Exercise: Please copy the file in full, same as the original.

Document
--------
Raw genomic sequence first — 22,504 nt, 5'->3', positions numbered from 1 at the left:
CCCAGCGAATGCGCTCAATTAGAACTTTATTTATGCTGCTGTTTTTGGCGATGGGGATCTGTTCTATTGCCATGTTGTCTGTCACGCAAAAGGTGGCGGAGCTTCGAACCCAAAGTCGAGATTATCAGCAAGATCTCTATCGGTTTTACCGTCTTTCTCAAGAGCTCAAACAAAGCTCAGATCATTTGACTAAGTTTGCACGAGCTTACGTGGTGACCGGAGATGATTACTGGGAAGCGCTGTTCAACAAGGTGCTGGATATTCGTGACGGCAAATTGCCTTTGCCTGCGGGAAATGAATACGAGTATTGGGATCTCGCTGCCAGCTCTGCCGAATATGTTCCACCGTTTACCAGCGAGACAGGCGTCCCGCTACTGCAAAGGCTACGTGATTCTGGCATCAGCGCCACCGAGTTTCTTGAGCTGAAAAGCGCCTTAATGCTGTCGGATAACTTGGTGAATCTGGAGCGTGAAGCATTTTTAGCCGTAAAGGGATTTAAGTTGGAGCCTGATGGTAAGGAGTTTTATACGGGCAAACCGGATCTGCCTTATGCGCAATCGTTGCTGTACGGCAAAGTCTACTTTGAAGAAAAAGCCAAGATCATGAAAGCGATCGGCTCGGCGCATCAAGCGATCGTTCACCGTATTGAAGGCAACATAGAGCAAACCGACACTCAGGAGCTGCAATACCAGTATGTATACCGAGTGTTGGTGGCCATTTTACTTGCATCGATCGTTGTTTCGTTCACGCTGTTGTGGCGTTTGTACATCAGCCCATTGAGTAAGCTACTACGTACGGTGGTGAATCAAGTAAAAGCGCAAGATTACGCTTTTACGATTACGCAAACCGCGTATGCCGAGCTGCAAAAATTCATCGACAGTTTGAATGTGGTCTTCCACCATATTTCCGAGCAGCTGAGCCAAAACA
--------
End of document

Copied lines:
Raw genomic sequence first — 22,504 nt, 5'->3', positions numbered from 1 at the left:
CCCAGCGAATGCGCTCAATTAGAACTTTATTTATGCTGCTGTTTTTGGCGATGGGGATCTGTTCTATTGCCATGTTGTCTGTCACGCAAAAGGTGGCGGAGCTTCGAACCCAAAGTCGAGATTATCAGCAAGATCTCTATCGGTTTTACCGTCTTTCTCAAGAGCTCAAACAAAGCTCAGATCATTTGACTAAGTTTGCACGAGCTTACGTGGTGACCGGAGATGATTACTGGGAAGCGCTGTTCAACAAGGTGCTGGATATTCGTGACGGCAAATTGCCTTTGCCTGCGGGAAATGAATACGAGTATTGGGATCTCGCTGCCAGCTCTGCCGAATATGTTCCACCGTTTACCAGCGAGACAGGCGTCCCGCTACTGCAAAGGCTACGTGATTCTGGCATCAGCGCCACCGAGTTTCTTGAGCTGAAAAGCGCCTTAATGCTGTCGGATAACTTGGTGAATCTGGAGCGTGAAGCATTTTTAGCCGTAAAGGGATTTAAGTTGGAGCCTGATGGTAAGGAGTTTTATACGGGCAAACCGGATCTGCCTTATGCGCAATCGTTGCTGTACGGCAAAGTCTACTTTGAAGAAAAAGCCAAGATCATGAAAGCGATCGGCTCGGCGCATCAAGCGATCGTTCACCGTATTGAAGGCAACATAGAGCAAACCGACACTCAGGAGCTGCAATACCAGTATGTATACCGAGTGTTGGTGGCCATTTTACTTGCATCGATCGTTGTTTCGTTCACGCTGTTGTGGCGTTTGTACATCAGCCCATTGAGTAAGCTACTACGTACGGTGGTGAATCAAGTAAAAGCGCAAGATTACGCTTTTACGATTACGCAAACCGCGTATGCCGAGCTGCAAAAATTCATCGACAGTTTGAATGTGGTCTTCCACCATATTTCCGAGCAGCTGAGCCAAAACA